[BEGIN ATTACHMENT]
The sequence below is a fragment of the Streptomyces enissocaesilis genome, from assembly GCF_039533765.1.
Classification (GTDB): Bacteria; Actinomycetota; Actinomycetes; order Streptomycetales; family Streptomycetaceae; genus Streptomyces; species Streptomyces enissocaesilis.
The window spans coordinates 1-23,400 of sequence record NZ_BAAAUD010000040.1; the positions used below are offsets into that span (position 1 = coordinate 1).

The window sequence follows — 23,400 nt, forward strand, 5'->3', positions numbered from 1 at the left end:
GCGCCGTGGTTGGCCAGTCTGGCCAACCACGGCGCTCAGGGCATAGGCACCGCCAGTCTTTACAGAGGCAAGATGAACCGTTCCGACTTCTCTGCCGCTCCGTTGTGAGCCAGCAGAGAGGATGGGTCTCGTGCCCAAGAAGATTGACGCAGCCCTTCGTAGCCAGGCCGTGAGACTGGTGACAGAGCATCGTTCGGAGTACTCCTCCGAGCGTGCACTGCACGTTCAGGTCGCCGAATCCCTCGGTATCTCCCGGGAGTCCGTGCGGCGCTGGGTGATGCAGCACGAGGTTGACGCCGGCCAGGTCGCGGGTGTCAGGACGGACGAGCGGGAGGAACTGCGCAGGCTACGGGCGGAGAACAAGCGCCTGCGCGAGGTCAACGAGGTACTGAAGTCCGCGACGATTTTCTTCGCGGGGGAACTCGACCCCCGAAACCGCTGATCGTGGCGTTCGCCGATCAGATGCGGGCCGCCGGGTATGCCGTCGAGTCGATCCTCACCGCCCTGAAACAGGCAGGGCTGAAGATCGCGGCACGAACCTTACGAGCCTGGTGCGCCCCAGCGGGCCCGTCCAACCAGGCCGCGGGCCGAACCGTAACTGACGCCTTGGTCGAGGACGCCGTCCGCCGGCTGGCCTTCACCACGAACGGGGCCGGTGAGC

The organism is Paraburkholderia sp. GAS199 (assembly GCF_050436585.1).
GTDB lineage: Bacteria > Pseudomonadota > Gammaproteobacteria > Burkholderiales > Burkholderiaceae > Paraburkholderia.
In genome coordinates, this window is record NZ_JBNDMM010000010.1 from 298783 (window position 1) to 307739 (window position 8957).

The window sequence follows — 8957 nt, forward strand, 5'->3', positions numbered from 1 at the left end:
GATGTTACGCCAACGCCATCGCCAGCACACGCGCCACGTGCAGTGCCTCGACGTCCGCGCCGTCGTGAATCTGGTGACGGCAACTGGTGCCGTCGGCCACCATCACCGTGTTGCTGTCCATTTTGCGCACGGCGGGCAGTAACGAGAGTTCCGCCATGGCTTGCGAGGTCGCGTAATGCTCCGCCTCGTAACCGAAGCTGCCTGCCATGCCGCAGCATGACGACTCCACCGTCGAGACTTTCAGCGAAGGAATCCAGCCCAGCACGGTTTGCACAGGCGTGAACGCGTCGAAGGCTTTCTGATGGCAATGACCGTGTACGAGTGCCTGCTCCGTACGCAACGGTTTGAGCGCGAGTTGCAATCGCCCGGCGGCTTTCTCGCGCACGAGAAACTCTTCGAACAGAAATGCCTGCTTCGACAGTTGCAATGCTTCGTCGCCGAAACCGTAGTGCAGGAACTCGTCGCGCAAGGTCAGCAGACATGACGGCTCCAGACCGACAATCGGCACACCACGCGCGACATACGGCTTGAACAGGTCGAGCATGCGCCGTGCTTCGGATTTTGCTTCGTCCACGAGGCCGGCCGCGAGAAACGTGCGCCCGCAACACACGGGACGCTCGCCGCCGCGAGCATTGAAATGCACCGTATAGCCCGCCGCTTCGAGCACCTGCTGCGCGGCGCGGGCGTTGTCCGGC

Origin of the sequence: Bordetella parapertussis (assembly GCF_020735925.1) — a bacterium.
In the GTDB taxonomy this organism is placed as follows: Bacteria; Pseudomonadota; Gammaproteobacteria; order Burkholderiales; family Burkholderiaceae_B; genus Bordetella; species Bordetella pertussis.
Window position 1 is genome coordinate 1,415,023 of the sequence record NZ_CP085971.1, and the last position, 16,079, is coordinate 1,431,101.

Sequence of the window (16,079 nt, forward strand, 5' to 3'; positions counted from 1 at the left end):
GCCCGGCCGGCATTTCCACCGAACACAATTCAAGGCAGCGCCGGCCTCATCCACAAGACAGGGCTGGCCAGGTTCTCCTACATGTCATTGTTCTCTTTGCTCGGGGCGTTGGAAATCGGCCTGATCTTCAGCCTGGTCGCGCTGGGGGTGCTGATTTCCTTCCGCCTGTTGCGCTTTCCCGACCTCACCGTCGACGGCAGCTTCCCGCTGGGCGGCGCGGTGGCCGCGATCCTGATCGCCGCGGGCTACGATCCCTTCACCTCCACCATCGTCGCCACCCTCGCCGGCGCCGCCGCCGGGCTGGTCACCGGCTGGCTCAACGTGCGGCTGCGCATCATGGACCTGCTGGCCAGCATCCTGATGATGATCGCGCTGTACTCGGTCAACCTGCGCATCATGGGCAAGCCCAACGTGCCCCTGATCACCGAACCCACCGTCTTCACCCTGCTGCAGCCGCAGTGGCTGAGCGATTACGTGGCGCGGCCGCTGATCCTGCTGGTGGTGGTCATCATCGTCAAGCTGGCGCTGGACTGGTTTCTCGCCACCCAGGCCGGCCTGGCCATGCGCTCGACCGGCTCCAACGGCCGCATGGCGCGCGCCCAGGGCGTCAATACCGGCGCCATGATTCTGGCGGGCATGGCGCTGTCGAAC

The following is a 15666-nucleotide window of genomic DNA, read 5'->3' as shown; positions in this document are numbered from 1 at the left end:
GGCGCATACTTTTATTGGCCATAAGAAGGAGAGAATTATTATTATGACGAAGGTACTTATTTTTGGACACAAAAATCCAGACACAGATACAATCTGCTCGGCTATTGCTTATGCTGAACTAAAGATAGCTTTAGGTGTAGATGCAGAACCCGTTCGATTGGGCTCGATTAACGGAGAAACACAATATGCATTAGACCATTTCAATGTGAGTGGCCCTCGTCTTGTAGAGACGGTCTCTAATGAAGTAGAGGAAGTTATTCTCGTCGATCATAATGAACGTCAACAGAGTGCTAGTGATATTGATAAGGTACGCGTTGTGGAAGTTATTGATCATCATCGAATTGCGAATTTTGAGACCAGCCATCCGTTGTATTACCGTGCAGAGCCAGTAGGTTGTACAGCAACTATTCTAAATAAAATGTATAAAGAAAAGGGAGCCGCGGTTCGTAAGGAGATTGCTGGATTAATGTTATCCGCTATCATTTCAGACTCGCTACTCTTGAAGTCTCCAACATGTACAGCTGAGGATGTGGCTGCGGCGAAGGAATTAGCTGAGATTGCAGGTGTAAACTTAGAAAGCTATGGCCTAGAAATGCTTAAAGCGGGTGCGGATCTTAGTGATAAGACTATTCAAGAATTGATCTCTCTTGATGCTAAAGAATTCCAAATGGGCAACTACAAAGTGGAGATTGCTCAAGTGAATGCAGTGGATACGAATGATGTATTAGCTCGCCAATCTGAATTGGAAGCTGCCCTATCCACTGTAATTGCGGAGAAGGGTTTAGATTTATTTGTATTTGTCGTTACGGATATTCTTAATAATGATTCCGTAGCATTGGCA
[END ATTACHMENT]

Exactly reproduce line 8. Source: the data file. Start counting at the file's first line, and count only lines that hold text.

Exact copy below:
In genome coordinates, this window is record NZ_JBNDMM010000010.1 from 298783 (window position 1) to 307739 (window position 8957).